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Review: Koryta kicks off a dark and promising series with 'Last Words'

It's not often I have to put a book down close to bedtime because I fear bad dreams. I consume crime fiction like potato chips — and ordinarily sleep soundly afterward.

But I wasn't more than a third of the way into Michael Koryta's Last Words late one recent evening when I closed its covers and started browsing Netflix for silly sitcoms. I knew that before I put my head on the pillow I needed to shake the searing image of the book's protagonist waking up drugged, naked and freezing, lost deep underground in the utter darkness of a vast cave — or risk having it show up in my dreams.

In daylight, though, I went right back to the book. Last Words might not make you eager to go underground yourself, but it will make you avid to keep turning the pages.

Last Words is Koryta's 11th novel and the first in a new series. Among his previous bestselling books are Those Who Wish Me Dead, The Prophet and The Ridge, all compelling psychological thrillers, some with supernatural elements.

Koryta is a former St. Petersburg resident and has been on the faculty of Eckerd College's Writers in Paradise program, and he sets the beginning of Last Words in St. Petersburg. (The series will return to Florida in the next book, Echoes, whose first chapter is included as a bonus at the end of Last Words.)

In the first chapter of Last Words, Mark Novak recalls the last time he saw his wife, Lauren. Both were lawyers deeply committed to their work for Innocence Inc., a pro bono legal firm that investigates death row cases for wrongful convictions.

As they left for work, they were squabbling over her trip that day to interview a psychic in the Florida spiritualist town of Cassadaga. Lauren thinks the woman might have useful information about a murder; Mark, who has his own personal issues with psychics, sneers at the possibility. He will regret that sneer forever: Lauren will be murdered on that trip.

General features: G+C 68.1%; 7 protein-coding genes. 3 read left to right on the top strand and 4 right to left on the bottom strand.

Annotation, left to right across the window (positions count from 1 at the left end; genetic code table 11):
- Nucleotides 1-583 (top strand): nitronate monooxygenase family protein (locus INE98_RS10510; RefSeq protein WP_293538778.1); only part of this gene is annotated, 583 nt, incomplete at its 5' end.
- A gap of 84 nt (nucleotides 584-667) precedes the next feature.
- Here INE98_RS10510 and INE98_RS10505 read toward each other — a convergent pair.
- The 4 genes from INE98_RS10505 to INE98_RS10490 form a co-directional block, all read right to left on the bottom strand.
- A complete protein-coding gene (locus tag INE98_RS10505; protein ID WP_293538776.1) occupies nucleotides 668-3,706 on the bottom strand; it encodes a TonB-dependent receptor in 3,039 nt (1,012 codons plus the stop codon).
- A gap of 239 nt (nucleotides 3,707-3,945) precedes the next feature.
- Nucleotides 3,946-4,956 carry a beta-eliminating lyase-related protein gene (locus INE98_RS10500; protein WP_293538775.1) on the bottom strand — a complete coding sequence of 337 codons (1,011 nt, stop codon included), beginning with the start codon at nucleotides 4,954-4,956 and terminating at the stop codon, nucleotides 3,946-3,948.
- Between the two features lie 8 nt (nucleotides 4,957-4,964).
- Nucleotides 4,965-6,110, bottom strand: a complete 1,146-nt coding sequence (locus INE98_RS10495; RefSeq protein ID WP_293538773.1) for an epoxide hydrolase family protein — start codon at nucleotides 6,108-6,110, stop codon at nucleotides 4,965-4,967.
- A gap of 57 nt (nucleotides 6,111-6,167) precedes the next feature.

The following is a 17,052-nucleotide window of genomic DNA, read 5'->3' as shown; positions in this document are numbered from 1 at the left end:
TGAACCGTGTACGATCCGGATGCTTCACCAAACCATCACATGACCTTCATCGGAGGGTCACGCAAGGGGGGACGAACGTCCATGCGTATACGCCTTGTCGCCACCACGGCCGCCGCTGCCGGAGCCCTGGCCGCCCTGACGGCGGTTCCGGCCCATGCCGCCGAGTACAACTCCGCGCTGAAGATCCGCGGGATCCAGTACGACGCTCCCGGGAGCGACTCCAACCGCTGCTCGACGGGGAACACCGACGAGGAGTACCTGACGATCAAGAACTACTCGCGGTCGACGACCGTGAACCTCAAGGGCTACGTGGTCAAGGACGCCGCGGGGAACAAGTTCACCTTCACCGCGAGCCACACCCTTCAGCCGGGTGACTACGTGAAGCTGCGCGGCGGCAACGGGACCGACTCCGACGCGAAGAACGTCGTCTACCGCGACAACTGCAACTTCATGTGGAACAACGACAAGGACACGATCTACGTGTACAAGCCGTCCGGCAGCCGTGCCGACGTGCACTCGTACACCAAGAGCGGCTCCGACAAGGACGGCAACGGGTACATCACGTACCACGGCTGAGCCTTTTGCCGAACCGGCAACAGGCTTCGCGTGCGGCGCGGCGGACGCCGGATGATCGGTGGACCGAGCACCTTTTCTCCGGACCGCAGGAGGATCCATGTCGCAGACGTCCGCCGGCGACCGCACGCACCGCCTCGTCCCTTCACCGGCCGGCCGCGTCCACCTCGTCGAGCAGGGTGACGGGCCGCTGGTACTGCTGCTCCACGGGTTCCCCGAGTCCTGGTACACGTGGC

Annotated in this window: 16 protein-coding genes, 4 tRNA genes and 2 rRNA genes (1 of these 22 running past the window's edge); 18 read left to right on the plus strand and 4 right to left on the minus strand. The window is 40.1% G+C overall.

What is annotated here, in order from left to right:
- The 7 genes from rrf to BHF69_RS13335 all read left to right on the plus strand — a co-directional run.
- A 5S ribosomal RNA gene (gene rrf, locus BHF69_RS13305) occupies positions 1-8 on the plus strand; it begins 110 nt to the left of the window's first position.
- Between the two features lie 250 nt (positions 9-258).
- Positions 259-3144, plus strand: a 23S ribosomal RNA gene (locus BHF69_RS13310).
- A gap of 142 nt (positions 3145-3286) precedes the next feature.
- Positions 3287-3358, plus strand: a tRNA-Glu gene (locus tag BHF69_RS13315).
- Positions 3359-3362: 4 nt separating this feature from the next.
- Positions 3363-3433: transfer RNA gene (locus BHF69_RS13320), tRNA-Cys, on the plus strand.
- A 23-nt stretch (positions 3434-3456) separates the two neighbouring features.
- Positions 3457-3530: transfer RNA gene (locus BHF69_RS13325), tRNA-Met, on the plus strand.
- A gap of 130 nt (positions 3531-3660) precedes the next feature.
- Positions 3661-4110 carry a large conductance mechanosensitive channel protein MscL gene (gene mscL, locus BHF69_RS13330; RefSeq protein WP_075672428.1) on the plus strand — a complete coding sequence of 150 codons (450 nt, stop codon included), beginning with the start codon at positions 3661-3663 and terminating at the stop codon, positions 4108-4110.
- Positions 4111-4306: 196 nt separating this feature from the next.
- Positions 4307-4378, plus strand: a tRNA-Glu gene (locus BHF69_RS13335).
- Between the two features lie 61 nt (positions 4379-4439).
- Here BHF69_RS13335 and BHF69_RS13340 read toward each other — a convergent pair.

The second chapter is set a little over a year later. Lauren's murder remains unsolved, and Mark's life is in shambles. He is on his way to Indiana to investigate a case that doesn't seem to have anything to do with Innocence Inc. It's another unsolved murder, that of a teenager named Sarah Martin, assigned to Mark by his boss, Jeff London. Jeff hopes to persuade the organization's board not to fire Mark for crossing certain ethical lines while trying to find out who killed Lauren, and he needs Mark out of the way.

Mark knows the case in Indiana is "only marking time," so he arrives in the small town of Garrison without much preparation. Just about all he knows is that Sarah was lost for days in a cave called Trapdoor, and that an expert caver named Ridley Barnes brought out her body. Barnes was, and is, the main suspect in her death — and the person who wrote to Innocence Inc. requesting an investigation.

Mark will rapidly learn that's not the only strange thing about the case. Sarah has been dead 10 years, but her name provokes suspicious, even angry reactions from almost everyone Mark encounters in Garrison. Her mother, Diane, descends on him in a fury; the prickly sheriff, Dan Blankenship, warns him, "You be careful what doors you knock on around here, Novak." The cave, Trapdoor, has been sealed shut for a decade despite its potential as a tourist attraction, and its caretaker, Cecil Buckner, seems intent on blocking Mark's efforts. And Ridley Barnes is, in many ways, the strangest thing of all.

The answers, of course, lie in the cave, and Mark will enter it, both willingly and unwillingly, several times. Koryta does a splendid job of bringing that experience to life for the reader, whether it's the awe inspired when a dark tunnel opens suddenly into a spired room the size of a cathedral, or the sensation a caver feels when pushing himself with his toes through a tiny passageway barely large enough for his shoulders to fit: as if the cave itself is squeezing him.

Koryta is a past master at creating suspense and coming up with surprising twists, and he crafts a couple of doozies here. Mark has the makings of a successful series character, a tough guy with a dogged focus on solving the case and an intriguing backstory that includes not only his wife's murder but a cowboy childhood in Montana and a con artist mother.

By the book's end, what Mark said to his wife that fateful morning will not be the only last words to haunt him. Last Words is a promising series kickoff; just be sure to read it in daylight.

Contact Colette Bancroft at cbancroft@tampabay.com or (727) 893-8435. Follow @colettemb.

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